A recent study revealed that 62% of bankruptcies filed were medical related and a staggering 92% of those had medical bills in excess over $5,000 dollars. The study also surprisingly revealed that 75% of the entire pool surveyed had some type of health insurance.
"Medical Debtors" as the study refers to the pool of individuals that filed bankruptcy as a result of medical bills, all were well educated, owned homes, and had "middle-class" occupations. Bankruptcies filed by medical debtors rose by almost 50% during the latter part of the study period which ranged from 2001 to 2007.
Researchers used a combination of interviewing medical debtors and reviewing bankruptcy court records to formulate the study and although the study period ended, illness and medical bills continue to contribute to a large and increasing share of US bankruptcies filed.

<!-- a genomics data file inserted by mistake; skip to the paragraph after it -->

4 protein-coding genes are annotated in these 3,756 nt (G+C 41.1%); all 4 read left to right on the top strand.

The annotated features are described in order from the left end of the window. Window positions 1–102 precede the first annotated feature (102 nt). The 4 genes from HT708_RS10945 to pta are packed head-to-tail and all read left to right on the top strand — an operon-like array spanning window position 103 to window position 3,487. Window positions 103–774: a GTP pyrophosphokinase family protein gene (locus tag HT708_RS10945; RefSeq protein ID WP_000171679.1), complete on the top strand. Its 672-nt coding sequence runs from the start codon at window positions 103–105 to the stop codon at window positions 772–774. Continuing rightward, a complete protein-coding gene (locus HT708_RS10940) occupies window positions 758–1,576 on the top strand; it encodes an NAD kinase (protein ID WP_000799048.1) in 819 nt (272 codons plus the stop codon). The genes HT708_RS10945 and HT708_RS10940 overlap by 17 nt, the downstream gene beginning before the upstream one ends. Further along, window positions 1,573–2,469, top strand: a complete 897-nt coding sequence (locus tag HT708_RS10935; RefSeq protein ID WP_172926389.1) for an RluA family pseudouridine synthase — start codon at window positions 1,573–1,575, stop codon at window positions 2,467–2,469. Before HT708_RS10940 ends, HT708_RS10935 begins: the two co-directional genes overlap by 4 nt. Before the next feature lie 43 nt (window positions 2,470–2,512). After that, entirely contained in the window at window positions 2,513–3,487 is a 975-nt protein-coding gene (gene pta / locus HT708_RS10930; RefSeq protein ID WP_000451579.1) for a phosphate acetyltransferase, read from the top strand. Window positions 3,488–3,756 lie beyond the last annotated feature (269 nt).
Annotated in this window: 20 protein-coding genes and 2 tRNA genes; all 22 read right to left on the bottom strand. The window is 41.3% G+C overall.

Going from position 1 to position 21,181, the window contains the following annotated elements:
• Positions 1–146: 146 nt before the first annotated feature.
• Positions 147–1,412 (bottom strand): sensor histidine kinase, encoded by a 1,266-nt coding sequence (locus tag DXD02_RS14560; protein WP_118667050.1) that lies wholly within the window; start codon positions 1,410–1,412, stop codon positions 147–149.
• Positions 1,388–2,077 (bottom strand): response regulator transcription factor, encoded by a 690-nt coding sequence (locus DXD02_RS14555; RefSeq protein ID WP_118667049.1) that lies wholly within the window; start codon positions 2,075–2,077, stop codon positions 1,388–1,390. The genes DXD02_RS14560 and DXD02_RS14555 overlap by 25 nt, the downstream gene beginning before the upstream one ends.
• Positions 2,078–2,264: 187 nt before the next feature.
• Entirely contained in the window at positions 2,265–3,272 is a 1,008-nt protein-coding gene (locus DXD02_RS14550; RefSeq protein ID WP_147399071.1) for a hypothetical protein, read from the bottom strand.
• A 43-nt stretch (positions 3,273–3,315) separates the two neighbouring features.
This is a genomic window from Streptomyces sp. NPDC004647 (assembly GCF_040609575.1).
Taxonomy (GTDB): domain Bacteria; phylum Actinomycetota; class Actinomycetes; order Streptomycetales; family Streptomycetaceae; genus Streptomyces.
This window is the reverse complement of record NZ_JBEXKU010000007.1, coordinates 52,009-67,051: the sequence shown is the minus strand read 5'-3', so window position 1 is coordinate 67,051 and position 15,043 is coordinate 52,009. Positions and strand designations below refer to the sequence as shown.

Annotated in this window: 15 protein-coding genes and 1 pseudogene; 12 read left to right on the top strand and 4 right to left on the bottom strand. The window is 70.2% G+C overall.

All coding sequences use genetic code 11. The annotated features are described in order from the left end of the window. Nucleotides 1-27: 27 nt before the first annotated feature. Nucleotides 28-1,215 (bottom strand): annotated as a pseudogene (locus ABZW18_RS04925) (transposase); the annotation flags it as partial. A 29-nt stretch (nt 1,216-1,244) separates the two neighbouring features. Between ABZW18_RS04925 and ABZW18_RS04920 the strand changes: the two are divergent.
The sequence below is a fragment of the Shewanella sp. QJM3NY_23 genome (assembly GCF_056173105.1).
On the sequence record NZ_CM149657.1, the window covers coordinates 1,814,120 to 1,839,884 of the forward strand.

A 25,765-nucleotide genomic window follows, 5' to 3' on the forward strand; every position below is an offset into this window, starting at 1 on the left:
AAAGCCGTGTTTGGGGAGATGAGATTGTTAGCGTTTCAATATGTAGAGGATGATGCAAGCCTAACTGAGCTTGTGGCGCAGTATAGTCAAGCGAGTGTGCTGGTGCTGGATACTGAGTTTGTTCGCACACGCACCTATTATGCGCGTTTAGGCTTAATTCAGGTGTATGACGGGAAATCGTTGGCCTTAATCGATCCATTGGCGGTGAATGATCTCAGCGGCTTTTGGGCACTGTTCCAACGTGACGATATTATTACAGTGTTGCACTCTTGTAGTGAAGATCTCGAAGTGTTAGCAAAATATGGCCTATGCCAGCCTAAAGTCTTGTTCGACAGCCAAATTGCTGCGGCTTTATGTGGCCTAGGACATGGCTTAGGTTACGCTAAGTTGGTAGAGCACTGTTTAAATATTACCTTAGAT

How did medical problems propel so many middle-class families with insurance toward bankruptcy?
For 92% of the "medically bankrupt", costly medical bills caused their bankruptcy.
An overwhelming amount of families with insurance coverage found themselves "under-insured", and responsible for thousands of dollars in out-of-pocket medical costs. Other families lost their insurance coverage when the primary insured became too sick to work.
According to the study, nationally, a quarter of insurance companies cancel coverage immediately when an employee suffers a disabling illness. The study does not address the impact of Obama's Health Care Affordability Act coined Obama Care on medical related bankruptcies.